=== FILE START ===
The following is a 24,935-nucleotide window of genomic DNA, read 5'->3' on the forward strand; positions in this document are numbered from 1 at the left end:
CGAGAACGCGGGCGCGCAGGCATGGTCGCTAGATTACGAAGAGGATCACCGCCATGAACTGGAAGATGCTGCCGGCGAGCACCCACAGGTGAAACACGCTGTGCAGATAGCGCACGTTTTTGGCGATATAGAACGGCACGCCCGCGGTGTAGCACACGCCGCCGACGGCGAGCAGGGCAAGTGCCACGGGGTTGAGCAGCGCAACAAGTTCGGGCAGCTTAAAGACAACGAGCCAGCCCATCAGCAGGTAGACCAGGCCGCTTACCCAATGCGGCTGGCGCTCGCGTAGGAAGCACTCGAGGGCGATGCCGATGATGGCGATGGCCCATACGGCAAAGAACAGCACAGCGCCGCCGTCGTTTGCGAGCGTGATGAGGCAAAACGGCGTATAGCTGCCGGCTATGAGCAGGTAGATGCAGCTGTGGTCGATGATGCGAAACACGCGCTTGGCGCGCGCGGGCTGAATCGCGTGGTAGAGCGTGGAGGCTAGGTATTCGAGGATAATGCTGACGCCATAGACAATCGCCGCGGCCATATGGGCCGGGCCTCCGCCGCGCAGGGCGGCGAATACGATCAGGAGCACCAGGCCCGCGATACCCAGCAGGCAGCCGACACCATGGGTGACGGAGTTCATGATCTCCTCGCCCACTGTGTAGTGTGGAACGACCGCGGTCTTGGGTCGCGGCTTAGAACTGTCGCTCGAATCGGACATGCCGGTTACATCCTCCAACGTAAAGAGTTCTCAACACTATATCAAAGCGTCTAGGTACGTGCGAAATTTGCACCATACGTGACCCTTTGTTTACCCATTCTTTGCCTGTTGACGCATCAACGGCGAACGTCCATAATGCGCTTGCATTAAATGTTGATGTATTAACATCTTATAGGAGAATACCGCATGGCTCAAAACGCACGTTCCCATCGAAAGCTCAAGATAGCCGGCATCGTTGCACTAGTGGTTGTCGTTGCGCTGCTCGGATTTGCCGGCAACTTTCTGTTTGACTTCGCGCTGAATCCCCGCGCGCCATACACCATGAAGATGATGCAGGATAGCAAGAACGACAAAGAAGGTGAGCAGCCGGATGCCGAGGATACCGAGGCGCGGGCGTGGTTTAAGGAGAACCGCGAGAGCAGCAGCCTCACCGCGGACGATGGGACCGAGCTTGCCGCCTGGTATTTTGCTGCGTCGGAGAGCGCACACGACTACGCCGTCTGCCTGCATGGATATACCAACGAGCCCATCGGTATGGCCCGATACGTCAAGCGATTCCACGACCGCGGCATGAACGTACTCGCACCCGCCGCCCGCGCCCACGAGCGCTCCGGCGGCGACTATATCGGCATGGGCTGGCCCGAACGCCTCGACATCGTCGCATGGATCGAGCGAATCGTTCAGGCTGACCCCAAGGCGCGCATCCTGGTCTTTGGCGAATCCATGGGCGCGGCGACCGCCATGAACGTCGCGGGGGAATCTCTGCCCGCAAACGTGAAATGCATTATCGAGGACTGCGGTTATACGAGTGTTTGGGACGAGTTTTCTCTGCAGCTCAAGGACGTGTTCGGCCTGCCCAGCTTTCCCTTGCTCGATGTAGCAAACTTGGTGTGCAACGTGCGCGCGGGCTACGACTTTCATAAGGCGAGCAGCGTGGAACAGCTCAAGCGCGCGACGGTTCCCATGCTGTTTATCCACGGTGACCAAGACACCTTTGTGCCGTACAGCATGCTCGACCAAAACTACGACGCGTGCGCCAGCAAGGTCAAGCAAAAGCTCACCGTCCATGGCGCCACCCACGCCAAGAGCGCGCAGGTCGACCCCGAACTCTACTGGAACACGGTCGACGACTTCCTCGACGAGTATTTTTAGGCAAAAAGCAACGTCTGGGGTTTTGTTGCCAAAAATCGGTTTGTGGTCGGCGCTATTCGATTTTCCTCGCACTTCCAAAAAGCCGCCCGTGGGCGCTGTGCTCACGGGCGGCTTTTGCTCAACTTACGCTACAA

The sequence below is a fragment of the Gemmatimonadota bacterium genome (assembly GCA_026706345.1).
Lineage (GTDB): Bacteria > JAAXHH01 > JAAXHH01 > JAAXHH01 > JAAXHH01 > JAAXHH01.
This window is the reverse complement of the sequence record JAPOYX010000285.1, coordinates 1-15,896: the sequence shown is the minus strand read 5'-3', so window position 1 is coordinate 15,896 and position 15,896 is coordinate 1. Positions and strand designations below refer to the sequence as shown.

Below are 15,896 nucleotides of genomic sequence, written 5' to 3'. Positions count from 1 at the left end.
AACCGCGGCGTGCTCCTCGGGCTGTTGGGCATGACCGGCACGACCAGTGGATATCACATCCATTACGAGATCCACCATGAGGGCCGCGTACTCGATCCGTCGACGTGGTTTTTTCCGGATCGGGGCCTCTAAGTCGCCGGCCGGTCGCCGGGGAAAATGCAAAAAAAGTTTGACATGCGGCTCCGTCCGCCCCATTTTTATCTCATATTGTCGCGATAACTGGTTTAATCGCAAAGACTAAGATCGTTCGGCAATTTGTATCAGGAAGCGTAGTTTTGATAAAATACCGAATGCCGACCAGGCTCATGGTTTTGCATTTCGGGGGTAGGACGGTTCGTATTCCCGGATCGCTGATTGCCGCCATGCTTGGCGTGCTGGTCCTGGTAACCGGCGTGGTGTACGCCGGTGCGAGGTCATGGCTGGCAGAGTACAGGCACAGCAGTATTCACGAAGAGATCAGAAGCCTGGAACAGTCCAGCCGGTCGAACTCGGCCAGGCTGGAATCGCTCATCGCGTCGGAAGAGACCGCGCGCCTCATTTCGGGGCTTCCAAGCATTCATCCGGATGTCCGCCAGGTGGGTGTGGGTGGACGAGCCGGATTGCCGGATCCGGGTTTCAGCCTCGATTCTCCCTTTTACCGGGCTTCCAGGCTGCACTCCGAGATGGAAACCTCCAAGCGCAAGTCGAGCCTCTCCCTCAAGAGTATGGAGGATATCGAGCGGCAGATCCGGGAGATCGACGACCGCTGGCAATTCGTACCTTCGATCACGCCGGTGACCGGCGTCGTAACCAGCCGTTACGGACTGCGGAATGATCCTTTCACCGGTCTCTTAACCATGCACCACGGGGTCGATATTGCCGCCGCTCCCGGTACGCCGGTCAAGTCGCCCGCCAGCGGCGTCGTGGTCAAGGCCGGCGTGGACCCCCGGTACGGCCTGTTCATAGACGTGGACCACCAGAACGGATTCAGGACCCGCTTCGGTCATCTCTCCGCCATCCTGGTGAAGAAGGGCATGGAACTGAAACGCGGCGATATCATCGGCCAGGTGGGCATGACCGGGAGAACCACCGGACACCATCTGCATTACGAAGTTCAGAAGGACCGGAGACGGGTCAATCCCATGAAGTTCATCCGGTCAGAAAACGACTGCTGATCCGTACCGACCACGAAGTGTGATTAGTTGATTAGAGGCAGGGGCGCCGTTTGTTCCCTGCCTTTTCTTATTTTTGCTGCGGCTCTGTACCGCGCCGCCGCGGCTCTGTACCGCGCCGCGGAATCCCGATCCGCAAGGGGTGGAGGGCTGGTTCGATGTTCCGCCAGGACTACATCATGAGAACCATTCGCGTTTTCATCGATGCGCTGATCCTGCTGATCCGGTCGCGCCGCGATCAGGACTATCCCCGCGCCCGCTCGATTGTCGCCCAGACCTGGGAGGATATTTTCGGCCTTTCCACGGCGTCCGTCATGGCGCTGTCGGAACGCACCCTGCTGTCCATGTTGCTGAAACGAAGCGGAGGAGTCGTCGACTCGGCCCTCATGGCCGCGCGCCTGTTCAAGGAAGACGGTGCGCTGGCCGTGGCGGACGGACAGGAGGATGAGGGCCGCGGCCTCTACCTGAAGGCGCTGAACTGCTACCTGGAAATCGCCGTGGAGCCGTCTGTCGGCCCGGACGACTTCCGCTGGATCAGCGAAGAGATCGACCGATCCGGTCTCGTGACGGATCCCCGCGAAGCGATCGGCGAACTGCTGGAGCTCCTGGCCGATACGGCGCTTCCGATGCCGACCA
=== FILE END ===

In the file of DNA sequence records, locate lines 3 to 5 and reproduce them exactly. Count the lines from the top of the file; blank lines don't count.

The sequence below is a fragment of the Gemmatimonadota bacterium genome (assembly GCA_026706345.1).
Lineage (GTDB): Bacteria > JAAXHH01 > JAAXHH01 > JAAXHH01 > JAAXHH01 > JAAXHH01.
This window is the reverse complement of the sequence record JAPOYX010000285.1, coordinates 1-15,896: the sequence shown is the minus strand read 5'-3', so window position 1 is coordinate 15,896 and position 15,896 is coordinate 1. Positions and strand designations below refer to the sequence as shown.